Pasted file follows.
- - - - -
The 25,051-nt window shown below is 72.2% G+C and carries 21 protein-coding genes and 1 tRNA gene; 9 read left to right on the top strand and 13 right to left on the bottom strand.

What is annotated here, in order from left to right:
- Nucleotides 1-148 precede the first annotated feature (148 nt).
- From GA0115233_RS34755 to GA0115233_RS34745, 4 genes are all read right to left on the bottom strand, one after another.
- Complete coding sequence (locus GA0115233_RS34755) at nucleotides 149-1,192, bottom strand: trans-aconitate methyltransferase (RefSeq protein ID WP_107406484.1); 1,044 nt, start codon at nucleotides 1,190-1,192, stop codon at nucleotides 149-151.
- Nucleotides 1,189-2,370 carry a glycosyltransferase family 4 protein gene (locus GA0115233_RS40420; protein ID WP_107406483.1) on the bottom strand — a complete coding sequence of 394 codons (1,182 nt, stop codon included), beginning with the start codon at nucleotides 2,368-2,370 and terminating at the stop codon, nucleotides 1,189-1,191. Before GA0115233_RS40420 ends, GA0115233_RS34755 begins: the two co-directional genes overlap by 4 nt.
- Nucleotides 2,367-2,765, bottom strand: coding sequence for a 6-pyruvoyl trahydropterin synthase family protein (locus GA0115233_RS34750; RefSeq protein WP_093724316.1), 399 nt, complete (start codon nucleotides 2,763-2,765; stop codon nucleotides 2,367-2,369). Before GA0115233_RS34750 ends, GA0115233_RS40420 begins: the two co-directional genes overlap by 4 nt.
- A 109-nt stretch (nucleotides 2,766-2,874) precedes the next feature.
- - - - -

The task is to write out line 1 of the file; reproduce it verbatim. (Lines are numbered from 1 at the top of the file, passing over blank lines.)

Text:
The 25,051-nt window shown below is 72.2% G+C and carries 21 protein-coding genes and 1 tRNA gene; 9 read left to right on the top strand and 13 right to left on the bottom strand.